in all blogs
Viewing: Blog Posts from All 1547 Blogs, Most Recent at Top [Help]Results 1 - 25 of 2,000
By: Alexander Jones
Valiant comics are continuing to mix up their line with a couple of brave new experimental decisions, but this one might be the most dangerous of them all, introducing a character with incredible power in the Valiant world. The publisher’s latest wave, Valiant Next, started with the release of the first issue of The Valiant, and will continue to launch throughout the first couple of months of 2015. In February of Valiant Next Matt Kindt and Trevor Hairsine’s Divinity is launching alongside Imperium. This is a new concept for Valiant that’s shipping in the prestige format in four issues. The concept for this story is especially bonkers for a new property launching in a shared superhero universe. In the middle of the Cold War, the Soviet Union sent one man into the far reaches of space, he went further than anyone has ever gone before. Then he found something strange. That same man came back to Earth and landed in Australia, with the power of to bend matter, space, and time. His new name is…Divinity.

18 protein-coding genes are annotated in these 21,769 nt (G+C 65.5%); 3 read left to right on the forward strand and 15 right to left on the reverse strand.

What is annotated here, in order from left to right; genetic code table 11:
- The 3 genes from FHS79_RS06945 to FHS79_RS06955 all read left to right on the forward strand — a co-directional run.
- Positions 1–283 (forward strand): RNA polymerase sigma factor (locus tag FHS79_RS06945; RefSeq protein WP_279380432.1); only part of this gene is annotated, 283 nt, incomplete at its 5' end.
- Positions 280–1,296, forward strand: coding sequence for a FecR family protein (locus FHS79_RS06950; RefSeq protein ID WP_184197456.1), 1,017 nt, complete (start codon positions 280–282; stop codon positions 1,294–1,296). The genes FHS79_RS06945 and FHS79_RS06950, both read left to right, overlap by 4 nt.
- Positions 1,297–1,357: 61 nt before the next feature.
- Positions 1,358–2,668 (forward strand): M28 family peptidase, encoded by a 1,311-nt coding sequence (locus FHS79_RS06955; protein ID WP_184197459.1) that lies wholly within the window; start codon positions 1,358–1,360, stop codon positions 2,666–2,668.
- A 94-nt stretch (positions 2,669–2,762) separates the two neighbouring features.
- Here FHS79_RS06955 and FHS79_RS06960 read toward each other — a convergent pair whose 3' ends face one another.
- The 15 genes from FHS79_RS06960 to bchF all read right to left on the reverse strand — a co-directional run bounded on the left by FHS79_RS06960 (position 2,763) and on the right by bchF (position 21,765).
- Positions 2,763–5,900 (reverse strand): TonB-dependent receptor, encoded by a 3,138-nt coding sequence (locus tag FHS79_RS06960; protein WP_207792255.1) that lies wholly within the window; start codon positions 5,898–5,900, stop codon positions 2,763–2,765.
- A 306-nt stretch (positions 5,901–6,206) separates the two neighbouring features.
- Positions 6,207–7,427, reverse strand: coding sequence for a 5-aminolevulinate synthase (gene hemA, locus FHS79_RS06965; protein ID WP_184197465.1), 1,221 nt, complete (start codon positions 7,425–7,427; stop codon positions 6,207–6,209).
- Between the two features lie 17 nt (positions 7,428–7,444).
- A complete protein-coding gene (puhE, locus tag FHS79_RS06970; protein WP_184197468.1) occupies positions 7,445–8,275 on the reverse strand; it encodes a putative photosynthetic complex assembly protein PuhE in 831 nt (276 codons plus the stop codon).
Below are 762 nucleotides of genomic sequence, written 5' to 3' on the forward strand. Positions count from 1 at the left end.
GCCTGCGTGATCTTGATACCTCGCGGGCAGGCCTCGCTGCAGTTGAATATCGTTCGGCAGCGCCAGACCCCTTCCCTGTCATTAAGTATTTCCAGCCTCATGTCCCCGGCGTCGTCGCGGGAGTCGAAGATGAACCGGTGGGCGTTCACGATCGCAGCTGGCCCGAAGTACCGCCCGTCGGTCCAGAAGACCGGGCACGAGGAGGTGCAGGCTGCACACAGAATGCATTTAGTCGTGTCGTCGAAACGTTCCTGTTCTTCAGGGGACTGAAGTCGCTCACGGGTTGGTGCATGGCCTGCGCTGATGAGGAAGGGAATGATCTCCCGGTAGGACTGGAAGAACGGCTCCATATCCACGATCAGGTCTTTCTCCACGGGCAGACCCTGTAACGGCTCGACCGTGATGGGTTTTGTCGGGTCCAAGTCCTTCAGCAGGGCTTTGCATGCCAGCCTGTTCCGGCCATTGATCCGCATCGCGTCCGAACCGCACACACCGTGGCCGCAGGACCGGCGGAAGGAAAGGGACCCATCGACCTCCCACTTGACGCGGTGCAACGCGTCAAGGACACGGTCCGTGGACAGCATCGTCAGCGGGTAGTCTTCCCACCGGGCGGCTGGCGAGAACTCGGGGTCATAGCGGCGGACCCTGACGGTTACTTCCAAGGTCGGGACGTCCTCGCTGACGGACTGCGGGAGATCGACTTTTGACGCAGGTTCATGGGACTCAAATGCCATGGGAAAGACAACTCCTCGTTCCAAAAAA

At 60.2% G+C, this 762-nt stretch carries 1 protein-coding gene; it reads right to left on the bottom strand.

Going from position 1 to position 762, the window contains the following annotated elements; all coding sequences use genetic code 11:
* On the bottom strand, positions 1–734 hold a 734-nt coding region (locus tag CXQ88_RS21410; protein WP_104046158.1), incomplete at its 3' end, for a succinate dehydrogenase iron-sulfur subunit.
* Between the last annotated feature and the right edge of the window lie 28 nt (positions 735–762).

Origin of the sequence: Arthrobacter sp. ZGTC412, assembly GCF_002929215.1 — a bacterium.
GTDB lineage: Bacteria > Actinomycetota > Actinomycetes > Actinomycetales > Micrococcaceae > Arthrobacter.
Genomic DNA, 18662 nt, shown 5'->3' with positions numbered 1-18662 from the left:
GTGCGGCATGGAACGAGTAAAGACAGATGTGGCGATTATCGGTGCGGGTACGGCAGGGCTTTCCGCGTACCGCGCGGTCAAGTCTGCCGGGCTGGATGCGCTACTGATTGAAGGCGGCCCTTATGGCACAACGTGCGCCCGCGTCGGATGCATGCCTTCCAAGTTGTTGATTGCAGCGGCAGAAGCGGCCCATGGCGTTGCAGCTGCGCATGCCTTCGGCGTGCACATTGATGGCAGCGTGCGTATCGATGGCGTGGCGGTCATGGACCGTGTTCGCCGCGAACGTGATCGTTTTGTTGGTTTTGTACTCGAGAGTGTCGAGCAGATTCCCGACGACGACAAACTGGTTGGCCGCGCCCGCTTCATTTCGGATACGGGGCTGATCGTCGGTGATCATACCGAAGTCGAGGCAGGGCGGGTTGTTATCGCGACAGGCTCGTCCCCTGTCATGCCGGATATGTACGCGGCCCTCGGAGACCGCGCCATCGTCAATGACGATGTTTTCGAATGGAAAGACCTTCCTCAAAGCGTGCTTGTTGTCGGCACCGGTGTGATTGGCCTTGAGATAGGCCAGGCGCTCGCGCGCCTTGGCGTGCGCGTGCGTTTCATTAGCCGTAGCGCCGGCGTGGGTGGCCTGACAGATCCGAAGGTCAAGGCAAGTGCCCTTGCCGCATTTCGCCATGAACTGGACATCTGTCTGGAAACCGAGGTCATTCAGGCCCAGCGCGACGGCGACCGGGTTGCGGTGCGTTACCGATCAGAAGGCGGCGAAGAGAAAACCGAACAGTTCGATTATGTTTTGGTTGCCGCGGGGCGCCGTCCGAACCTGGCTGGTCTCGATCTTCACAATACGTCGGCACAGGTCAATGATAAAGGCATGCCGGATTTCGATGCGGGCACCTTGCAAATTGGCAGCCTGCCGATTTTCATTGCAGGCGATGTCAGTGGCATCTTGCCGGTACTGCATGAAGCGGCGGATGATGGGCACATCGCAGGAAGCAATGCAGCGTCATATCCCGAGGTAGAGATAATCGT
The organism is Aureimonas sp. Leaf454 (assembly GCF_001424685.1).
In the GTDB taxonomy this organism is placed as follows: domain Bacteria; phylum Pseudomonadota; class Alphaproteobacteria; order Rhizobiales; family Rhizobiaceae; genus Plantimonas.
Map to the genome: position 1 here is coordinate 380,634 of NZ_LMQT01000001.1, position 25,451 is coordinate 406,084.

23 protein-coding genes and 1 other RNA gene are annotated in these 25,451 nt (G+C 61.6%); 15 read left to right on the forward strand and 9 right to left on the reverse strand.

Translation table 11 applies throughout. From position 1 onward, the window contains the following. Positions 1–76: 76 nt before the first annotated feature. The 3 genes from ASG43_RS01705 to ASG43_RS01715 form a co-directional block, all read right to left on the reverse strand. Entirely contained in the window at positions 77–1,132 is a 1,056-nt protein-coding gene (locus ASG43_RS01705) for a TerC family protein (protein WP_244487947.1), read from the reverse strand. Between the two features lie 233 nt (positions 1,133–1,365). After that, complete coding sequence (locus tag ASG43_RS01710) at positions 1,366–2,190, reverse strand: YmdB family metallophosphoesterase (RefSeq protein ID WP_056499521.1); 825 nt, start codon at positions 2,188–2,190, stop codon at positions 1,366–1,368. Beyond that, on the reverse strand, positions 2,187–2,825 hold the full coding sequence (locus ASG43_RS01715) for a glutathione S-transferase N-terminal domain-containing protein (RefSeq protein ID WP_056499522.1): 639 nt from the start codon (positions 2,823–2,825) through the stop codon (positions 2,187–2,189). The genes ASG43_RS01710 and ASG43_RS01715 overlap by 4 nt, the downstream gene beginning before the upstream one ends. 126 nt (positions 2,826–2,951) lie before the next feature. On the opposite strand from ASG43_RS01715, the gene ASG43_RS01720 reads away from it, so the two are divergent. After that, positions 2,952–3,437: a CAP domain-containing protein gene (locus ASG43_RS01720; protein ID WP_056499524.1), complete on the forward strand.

Valiant released teaser images featuring Hairisine’s art, several covers, and this intriguing concept below:
DIVINITY #1 (of 4) [VALIANT NEXT]
Written by MATT KINDT
Art by TREVOR HAIRSINE
Cover A by JELENA KEVIC-DJURDJEVIC (DEC141707)
Cover B by TOM MULLER (DEC141708)
Valiant Next Variant by BUTCH GUICE & TOM MULLER (DEC141709)
Character Design Variant by LEWIS LAROSA (DEC141710)
Artist Variant by LEWIS LAROSA (DEC141711)
Blank Cover also available (NOV148093)
$3.99 | T+ | 32 pgs. | PRESTIGE FORMAT | ON SALE 2/11/15 (FOC – 1/19/15)
Dow Phumiruk is an aspiring children’s book illustrator. She won the 2013 SCBWI On-the-Verge Emerging Voices Award that promotes diversity in children’s books. This feast illustration is from a book idea called Arissa and the Queen’s Mice. Please visit her portfolio site at http://www.artbydow.blogspot.com or her blog at http://www.happydow.blogspot.com to see more of her work.